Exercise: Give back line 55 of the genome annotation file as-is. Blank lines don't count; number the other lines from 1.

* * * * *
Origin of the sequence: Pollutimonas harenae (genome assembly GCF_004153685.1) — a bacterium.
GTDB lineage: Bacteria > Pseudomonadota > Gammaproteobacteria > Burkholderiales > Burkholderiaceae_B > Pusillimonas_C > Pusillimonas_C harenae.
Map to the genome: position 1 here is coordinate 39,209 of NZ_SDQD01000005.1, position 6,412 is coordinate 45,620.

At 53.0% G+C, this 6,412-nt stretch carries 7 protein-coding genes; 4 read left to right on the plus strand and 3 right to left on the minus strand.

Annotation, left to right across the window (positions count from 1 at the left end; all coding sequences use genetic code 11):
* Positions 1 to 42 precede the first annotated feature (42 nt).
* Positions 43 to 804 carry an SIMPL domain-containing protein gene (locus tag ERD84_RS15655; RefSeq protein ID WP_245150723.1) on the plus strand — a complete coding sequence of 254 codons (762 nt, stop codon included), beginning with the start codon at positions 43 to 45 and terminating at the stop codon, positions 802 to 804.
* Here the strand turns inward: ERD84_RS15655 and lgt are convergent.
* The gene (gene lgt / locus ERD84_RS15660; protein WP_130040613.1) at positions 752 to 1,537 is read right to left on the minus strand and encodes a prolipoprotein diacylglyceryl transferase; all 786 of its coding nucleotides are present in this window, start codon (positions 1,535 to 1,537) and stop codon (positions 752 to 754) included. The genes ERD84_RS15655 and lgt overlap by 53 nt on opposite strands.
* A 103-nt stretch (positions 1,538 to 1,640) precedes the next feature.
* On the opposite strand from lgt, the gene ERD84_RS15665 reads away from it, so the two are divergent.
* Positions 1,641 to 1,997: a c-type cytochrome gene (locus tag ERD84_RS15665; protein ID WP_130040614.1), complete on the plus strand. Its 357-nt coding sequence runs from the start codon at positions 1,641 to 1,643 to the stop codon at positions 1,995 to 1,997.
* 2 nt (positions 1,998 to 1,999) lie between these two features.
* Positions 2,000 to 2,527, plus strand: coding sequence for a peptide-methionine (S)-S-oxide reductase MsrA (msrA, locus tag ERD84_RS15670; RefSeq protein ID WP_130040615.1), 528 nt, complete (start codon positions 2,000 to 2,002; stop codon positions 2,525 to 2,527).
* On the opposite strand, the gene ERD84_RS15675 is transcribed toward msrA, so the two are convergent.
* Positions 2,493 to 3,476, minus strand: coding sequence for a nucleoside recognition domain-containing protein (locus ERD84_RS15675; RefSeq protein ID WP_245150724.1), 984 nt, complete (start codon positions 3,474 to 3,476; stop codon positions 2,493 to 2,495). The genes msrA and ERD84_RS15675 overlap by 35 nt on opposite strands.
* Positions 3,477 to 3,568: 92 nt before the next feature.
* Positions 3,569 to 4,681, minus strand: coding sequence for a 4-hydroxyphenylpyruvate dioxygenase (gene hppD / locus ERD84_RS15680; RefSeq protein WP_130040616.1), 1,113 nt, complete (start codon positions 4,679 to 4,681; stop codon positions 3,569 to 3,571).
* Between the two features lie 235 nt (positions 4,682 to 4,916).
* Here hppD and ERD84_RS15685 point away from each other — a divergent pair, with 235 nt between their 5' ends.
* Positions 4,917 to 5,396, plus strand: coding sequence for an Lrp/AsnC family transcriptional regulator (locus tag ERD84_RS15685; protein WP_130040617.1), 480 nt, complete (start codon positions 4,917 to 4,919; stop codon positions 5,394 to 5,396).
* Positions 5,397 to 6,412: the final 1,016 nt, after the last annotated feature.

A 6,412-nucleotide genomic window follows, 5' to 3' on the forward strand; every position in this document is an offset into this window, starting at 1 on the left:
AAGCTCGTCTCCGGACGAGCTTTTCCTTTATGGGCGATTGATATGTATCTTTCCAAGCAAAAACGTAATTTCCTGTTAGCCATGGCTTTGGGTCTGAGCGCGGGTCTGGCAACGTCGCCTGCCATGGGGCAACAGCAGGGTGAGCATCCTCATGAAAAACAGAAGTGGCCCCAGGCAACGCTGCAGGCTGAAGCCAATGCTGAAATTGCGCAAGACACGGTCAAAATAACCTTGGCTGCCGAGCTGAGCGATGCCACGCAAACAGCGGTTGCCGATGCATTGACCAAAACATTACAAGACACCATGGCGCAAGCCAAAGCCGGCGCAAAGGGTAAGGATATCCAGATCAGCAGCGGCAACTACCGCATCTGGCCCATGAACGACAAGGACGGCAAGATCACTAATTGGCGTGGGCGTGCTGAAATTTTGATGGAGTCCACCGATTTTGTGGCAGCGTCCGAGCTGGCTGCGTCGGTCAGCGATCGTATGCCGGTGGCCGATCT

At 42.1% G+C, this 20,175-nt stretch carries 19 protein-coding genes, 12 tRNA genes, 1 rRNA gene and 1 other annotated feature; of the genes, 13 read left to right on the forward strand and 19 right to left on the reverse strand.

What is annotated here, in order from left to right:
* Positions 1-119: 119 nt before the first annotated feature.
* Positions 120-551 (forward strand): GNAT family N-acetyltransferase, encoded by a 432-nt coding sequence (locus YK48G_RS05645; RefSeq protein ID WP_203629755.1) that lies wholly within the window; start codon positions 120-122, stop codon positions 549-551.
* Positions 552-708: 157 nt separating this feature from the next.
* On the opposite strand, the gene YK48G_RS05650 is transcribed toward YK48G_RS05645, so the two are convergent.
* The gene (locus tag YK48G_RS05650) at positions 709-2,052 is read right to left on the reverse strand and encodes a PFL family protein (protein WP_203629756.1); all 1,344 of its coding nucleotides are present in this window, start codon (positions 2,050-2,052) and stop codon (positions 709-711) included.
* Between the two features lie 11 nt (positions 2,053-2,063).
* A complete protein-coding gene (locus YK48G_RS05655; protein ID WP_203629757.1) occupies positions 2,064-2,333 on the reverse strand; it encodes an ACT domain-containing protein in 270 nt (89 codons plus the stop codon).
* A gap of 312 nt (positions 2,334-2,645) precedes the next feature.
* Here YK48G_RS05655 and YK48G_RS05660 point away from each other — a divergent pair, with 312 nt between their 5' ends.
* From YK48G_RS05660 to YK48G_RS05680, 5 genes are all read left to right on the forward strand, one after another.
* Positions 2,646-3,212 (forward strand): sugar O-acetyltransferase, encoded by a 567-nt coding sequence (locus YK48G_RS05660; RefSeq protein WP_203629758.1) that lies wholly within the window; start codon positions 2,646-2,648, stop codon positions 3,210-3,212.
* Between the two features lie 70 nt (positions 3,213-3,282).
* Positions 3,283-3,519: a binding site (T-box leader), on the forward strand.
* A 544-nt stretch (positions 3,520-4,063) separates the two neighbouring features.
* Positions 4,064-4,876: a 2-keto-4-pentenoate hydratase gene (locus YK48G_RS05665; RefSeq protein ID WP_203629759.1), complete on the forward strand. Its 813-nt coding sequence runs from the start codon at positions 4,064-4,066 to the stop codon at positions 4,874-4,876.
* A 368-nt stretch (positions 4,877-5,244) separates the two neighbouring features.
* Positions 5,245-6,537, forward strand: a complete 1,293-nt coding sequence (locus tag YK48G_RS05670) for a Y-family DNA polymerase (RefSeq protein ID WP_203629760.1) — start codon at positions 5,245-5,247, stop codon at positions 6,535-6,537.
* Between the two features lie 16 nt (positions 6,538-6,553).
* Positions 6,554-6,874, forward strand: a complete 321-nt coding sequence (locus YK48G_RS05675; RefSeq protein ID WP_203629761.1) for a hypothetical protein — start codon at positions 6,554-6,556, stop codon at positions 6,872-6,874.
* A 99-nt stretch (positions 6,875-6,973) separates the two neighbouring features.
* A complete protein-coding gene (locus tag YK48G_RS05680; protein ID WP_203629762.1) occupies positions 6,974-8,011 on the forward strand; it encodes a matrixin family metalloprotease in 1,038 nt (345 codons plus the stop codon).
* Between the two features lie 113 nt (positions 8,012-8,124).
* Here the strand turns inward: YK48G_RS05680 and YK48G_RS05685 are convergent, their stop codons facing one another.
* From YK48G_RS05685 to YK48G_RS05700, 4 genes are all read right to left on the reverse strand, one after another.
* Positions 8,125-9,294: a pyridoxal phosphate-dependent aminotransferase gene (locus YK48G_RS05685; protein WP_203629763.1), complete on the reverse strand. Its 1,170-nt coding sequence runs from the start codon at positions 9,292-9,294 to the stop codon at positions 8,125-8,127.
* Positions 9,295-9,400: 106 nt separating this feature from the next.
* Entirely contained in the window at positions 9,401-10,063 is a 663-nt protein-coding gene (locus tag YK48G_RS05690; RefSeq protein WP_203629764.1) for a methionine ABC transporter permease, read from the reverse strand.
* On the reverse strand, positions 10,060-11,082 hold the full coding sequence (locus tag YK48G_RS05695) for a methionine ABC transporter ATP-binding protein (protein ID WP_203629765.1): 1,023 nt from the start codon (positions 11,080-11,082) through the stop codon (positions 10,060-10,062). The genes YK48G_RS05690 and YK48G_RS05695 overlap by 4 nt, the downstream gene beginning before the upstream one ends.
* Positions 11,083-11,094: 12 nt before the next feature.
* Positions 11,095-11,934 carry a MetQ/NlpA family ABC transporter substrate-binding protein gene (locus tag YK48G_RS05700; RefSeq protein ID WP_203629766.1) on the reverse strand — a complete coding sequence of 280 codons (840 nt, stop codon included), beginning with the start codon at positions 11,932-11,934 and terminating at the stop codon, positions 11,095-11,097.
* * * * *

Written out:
* Positions 11,083-11,094: 12 nt before the next feature.